I wasn’t being snide when I called the pilots world-class hoverers.

This one illustrates that a person standing among redwoods is still referred to as a swimmer on a deck, and that hoist operators often work lying prone.

At about 2:42 here, the pilot asks whether the swimmer is traversing, and from then on the hoist operator gives him updates on that. (Many survivors will be in shock or hypothermic, and thus behaving erratically while still looking and superficially sounding healthy.) Later, the hoist operator is concerned about cleanly breaking contact with the cliff – lifting too much from the inshore side would pull the swimmer and survivor along the rocks, but too much from the offshore side would cause a pendulum; as a complicating factor, downwash does strange things along irregular slopes.

Here we have the interesting twist of talking to the survivor on the phone.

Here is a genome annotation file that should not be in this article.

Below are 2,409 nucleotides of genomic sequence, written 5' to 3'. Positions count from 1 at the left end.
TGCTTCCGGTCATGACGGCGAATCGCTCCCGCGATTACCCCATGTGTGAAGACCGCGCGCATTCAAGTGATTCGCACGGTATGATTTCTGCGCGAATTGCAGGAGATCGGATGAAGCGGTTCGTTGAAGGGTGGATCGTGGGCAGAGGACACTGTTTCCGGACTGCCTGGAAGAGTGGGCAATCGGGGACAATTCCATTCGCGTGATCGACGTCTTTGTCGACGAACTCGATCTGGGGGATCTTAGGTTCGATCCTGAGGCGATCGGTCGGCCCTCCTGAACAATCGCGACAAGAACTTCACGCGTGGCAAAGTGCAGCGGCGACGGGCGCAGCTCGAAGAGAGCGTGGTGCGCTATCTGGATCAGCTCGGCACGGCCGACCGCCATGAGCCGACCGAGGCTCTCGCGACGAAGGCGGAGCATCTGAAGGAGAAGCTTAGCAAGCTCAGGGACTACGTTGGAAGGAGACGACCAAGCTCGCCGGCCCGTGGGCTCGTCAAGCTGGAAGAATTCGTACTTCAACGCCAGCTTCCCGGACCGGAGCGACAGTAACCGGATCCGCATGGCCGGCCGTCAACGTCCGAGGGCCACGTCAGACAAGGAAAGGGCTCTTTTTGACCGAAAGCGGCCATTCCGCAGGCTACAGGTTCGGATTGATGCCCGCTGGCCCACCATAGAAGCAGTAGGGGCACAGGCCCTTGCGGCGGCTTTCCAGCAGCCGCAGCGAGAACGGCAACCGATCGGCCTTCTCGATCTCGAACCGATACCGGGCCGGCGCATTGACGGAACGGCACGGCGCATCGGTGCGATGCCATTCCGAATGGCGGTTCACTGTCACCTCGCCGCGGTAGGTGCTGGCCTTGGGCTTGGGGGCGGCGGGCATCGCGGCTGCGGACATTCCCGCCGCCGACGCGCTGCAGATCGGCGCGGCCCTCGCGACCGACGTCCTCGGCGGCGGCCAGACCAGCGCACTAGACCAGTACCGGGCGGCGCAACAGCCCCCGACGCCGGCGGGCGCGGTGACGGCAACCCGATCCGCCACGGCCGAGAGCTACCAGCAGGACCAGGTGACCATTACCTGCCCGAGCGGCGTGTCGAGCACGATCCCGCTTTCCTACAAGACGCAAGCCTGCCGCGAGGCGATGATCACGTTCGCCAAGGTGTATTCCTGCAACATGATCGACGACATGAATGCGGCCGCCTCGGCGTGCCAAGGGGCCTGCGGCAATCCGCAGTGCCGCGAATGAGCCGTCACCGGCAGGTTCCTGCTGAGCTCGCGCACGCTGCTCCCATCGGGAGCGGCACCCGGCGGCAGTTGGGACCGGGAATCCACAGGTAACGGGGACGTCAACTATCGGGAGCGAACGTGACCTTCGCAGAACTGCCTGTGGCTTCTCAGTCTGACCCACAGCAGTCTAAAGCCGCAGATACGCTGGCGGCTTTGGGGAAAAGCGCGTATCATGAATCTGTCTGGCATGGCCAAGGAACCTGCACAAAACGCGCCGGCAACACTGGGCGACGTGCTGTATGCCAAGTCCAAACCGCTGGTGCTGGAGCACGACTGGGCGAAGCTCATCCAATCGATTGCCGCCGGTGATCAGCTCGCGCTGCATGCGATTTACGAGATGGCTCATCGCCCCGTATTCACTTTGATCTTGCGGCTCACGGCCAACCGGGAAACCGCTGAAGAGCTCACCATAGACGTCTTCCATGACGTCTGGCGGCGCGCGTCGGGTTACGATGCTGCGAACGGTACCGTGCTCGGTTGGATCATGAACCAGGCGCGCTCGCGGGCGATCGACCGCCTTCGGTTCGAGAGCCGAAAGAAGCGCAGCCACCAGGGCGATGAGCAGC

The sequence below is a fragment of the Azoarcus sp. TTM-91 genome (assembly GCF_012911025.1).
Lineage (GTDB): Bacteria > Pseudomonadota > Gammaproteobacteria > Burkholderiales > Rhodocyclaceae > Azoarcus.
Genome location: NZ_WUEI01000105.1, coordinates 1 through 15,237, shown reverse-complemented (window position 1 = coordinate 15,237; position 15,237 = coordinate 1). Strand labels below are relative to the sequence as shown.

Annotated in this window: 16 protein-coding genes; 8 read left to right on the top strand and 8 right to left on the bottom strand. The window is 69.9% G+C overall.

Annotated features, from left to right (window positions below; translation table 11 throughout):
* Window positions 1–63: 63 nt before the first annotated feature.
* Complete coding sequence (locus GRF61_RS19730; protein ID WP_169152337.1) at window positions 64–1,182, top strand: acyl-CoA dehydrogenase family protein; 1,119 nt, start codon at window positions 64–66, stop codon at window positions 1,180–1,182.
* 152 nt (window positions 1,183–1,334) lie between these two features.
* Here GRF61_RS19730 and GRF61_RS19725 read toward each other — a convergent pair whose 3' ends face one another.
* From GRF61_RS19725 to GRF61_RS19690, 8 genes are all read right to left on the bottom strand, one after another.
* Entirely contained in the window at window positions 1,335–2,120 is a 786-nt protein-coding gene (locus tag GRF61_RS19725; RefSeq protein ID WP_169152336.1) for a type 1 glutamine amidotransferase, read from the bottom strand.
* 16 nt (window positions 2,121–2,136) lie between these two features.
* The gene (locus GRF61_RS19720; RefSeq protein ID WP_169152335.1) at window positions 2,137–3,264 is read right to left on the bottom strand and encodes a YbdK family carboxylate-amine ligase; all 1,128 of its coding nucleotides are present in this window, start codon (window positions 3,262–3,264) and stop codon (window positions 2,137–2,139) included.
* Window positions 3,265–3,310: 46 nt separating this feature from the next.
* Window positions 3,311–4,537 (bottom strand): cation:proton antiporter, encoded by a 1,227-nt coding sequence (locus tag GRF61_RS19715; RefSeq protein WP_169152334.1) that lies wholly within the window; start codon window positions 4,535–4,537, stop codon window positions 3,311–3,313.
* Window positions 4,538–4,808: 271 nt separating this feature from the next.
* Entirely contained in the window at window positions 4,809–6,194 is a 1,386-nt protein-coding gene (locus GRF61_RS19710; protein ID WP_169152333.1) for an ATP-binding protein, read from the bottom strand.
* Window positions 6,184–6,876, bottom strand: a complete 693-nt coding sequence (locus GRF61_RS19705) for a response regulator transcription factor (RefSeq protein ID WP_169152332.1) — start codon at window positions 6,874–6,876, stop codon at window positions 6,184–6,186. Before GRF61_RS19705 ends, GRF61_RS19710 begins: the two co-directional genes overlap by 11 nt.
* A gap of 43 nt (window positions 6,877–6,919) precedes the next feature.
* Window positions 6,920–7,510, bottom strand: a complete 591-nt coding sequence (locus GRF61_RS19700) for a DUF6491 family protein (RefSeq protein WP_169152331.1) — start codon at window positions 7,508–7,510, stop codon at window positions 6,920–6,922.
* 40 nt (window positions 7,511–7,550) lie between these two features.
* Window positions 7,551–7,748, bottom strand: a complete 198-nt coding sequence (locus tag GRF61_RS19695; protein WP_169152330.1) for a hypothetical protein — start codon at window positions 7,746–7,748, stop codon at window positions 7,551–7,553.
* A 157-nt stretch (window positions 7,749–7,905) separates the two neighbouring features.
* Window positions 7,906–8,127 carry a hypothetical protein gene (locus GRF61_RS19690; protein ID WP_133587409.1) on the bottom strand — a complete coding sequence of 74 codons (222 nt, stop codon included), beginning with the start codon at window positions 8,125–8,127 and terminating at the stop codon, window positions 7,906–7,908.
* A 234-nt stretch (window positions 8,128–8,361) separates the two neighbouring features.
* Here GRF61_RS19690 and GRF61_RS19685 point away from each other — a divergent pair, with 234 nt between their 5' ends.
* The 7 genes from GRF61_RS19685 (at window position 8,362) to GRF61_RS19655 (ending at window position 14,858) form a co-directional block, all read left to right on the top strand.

Although it’s likely that this crew is merely operating briskly because of the good weather conditions, compared to the deliberateness of the other rescues it seems almost as if they’re in a hurry to get this rescue over with so they can run other minor errands in this one.

These help me when I’m feeling complicated about human nature, ethical intervention, the potential for good of various kinds of personal and organizational power, etc. I hope they might do the same for you.

Everyone now and then the internet gives you something you didn’t know you’d find fascinating. This is the best.